As with any domestic animal, ferrets are prone to specific ferret diseases. Most commonly seen are adrenal disease, insulinomas, gastrointestinal blockages, lymphoma, gastrointestinal disorders and ECE. ECE stands for epizootic catarrhal enteritis, a ferret disease that affects the gastrointestinal tract.
The best thing you can do before you bring a ferret home is research vets in your immediate area who are well versed in treated ferret diseases and know how to spot ferret illness symptoms. Ferrets typically don’t go more than a year without experience some sort of illness. Because of this, having an experience vet around is a must. It’s also important for you to know the clues that signal your ferret is sick.
Let’s begin with ECE. This ferret disease is characterized by the sudden onset of bright green or yellowish diarrhea. Keep in mind, however, that ferrets can develop diarrhea for other reasons. Should your ferret have greenish stool for a day or so, that doesn’t necessarily mean you need to run to the vet. Perhaps just placing a call in for advice would work just fine in this instance.
Insulinomas are growths on a ferret’s pancreas. These growths may be cancerous or non-cancerous. Even if they are non-cancerous, they release insulin, which results in a ferret suffering from hypoglycemia (low blood sugar). Symptoms caused by insulinomas can include Weakness, lethargy, difficulty waking and excessive sleeping, vomiting, drooling, pawing at the mouth, loss of coordination, disorientation, vocalization while sleeping, and seizures. These symptoms can range from mild to severe. If your ferret is having a seizure, it will cause jerking of the legs, vocalization and possible urination.
In the instance a ferret has a seizure from a hypoglycemic episode, try rubbing a little Karo syrup on his gums. This may temporarily help your ferret during the seizure, but it cannot substitute for a vets care. Your vet should be contacted immediately for an emergency visit.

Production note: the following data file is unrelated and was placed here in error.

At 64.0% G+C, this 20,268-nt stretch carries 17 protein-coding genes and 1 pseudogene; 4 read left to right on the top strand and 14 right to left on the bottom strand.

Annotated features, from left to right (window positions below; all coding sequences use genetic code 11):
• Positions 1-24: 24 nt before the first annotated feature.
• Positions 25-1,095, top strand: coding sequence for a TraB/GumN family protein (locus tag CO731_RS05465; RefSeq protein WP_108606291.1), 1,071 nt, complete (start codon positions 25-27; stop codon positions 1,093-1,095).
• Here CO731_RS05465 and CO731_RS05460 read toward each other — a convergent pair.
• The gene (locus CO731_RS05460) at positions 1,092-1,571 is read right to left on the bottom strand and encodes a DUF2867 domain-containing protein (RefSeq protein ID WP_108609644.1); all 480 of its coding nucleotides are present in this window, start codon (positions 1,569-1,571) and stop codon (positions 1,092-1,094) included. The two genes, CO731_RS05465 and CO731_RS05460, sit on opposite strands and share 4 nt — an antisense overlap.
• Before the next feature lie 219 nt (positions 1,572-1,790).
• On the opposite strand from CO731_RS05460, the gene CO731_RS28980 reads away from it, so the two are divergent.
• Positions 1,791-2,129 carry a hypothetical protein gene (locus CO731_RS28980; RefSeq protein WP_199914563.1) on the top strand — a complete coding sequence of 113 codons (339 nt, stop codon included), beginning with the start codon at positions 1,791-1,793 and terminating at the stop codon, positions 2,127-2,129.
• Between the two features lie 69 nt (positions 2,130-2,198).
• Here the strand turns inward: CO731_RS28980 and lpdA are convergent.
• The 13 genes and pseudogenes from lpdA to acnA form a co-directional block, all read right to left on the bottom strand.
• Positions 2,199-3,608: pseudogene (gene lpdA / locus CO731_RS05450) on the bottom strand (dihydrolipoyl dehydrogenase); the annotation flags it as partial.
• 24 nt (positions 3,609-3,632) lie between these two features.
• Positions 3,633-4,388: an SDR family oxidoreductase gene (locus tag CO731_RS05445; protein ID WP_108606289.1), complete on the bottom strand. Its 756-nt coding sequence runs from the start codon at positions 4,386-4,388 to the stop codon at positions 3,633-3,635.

Ferrets have a very curious nature and a total lack of fear. This puts them at risk for ingesting items that don’t belong in their bodies. In fact, gastrointestinal blockages are one of the major causes of premature ferret death. Some of the symptoms of a gastrointestinal blockage include vomiting, lack of appetite or not eating or drinking at all, straining to attempt a bowel movement with not result or “skinny” stool, weakness, and/or diarrhea. If you notice any of these symptoms in your ferret, you need to make a visit to the vet as soon as possible. When a ferret experiences a blockage, death can occur within just a few days. A ferret with vomiting or diarrhea may also refuse to eat and will become seriously dehydrated within a day. if they are vomiting or not taking in any fluids.
In order to prevent intestinal blockages in your ferret, clear your home of items such as rubber bands, balloons, Styrofoam, and small items made of soft rubber. These such things can be found in other household items that your ferret may get into. This is one reason why it is so important to adequately supervise your ferret when they are roaming the house. When a ferret experiences a blockage, he will most likely require surgery.
Educating yourself about ferret diseases and how to care for a sick ferret is something that will help you along in ferret ownership.